BB: The Michigan offense has been really impressive lately, and Michigan State might have had problems slowing them down even with Dawson and Payne in uniform tonight. Without those two seeing action, I just don’t know how they can hinder the Wolverines from scoring essentially whenever they want. Stauskas has been the best player in the conference over the last several weeks, but this team has much more weaponry than their sophomore assassin to call upon. Caris LeVert and/or Glenn Robinson III should have a huge advantage as the Spartans are going to have to use either a small guard like Travis Trice or with some combination of Kenny Kaminski/Russell Byrd to defend them. Big men like Jordan Morgan and Jon Horford aren’t strong offensively, but everyone else that gets significant playing time can score the ball from a multitude of different spots on the floor. Unless they go into some horrific shooting funk where they can’t make anything, Michigan will not be slowed down offensively tonight.

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Who Won The Week? A Nebraska Sharpshooter, the Wolverines, & Rick Barnes…

Posted by Kenny Ocker on January 24th, 2014

Who Won the Week? is a regular column that will outline and discuss three winners and losers from the previous week. The author of this column is Kenny Ocker (@KennyOcker), a Spokane-based sportswriter best known for his willingness to drive (or bike!) anywhere to watch a basketball game. But he’s not biking anywhere with a sub-zero wind chill.

WINNER: Ethan Wragge

Creighton’s starting center/three-point assassin/reason why there’s no trees left in Nebraska had a performance for the ages Monday night at Villanova. The Wildcats thought it would be wise to double-team fellow Bluejay Doug McDermott – you know, the best player in college basketball – and left Wragge open. BAD. IDEA. Wragge came out and made his first seven three-pointers as the Jays shot the Wildcats to smithereens in a 96-68 game that was 90-50 before Greg McDermott’s team took its foot off the gas. Wragge wrapped up the game with 27 points on 9-of-14 three-point shooting, and also had the time to dish out three assists without a turnover. Creighton’s team stats from that game are almost as ridiculous as their bearded center’s: 33-of-58 shooting from the field, 21-of-31 from three-point range, 25 assists on the 33 made shots.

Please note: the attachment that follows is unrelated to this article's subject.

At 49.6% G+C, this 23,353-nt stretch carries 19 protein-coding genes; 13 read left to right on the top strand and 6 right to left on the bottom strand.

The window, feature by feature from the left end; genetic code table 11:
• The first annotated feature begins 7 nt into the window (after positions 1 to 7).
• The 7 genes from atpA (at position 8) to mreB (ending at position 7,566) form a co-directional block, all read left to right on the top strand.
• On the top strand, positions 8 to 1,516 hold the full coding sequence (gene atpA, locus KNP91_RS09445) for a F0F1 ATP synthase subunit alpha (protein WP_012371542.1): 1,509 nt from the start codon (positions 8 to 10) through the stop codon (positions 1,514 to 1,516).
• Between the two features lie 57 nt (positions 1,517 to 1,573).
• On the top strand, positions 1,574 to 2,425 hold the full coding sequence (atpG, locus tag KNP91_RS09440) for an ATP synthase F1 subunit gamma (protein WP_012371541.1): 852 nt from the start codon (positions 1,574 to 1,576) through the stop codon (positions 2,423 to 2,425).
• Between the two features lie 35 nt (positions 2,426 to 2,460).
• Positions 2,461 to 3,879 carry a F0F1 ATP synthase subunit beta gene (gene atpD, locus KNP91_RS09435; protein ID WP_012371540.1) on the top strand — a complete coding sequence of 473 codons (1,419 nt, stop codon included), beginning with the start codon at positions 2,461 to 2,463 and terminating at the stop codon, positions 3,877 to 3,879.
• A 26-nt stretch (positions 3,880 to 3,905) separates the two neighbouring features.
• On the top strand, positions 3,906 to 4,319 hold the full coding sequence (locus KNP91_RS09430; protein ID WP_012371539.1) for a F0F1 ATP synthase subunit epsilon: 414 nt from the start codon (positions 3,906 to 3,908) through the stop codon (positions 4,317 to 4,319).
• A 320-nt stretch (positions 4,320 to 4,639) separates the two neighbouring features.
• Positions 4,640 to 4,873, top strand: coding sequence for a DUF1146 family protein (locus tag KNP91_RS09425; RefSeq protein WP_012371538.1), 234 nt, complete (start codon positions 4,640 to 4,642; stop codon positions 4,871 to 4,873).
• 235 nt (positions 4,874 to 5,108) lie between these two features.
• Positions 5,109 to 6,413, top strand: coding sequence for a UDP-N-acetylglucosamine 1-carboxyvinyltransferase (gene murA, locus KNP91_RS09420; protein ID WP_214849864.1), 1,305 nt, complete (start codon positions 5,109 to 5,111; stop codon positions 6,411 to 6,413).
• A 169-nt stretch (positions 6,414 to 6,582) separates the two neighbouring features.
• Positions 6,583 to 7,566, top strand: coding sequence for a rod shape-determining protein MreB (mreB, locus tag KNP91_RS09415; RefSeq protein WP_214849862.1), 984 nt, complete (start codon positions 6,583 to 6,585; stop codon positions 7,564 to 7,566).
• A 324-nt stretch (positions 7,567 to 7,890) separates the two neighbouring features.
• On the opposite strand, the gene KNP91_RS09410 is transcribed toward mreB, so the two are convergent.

Ethan Wragge had a game to remember against Villanova. (AP)

Ethan Wragge had a game to remember against Villanova. (AP)

The Bluejays came into Monday night’s game ranked 13th  in Ken Pomeroy’s efficiency rankings and the Wildcats came in second. Because of Creighton’s ludicrous 1.4 points per possession against a team that had only given up more than a point per possession once in 17 games, the two teams flipped spots in the rankings, despite the college basketball season only half over. The difference between Creighton’s top-ranked offensive efficiency and Duke in second is equal to the difference between Duke and 16th-place Oregon. (Back to Wragge for a bit: Let’s just overlook Saturday’s eight-point performance in Creighton’s 81-68 loss versus Providence. He obviously had to save his three-pointers for a bigger game.)

(Related winners: Creighton; Providence, who also beat Butler on Tuesday; Doug McDermott, who still had 23 points despite the double-teams and the performance of Wragge. Related losers: Any voter who thought Creighton wasn’t worth ranking because of neutral-court losses to George Washington and San Diego State, and a road loss to a 14-5 Providence team; Villanova, for which there’s not enough ice left on the north pole to soothe its burns.) Read the rest of this entry »

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Morning Five: 01.24.14 Edition

Posted by nvr1983 on January 24th, 2014


  1. Minnesota got some relatively good news yesterday when Andre Hollins was diagnosed with what has been described as a “severe ankle sprain” after x-rays and later a MRI on his left ankle came back negative. A “severe ankle sprain” might not sound like good news on the surface, but with the way Hollins went down it would not have been unreasonable to think he might have broken a bone or suffered significant ligament damage. Instead, Hollins will be evaluated daily according to the coaching staff and has not been ruled out of their game against Nebraska on Sunday. Given how easy the Gophers upcoming schedule is and how important Hollins is to the team it would seem like they would be more likely to give him more time to recover.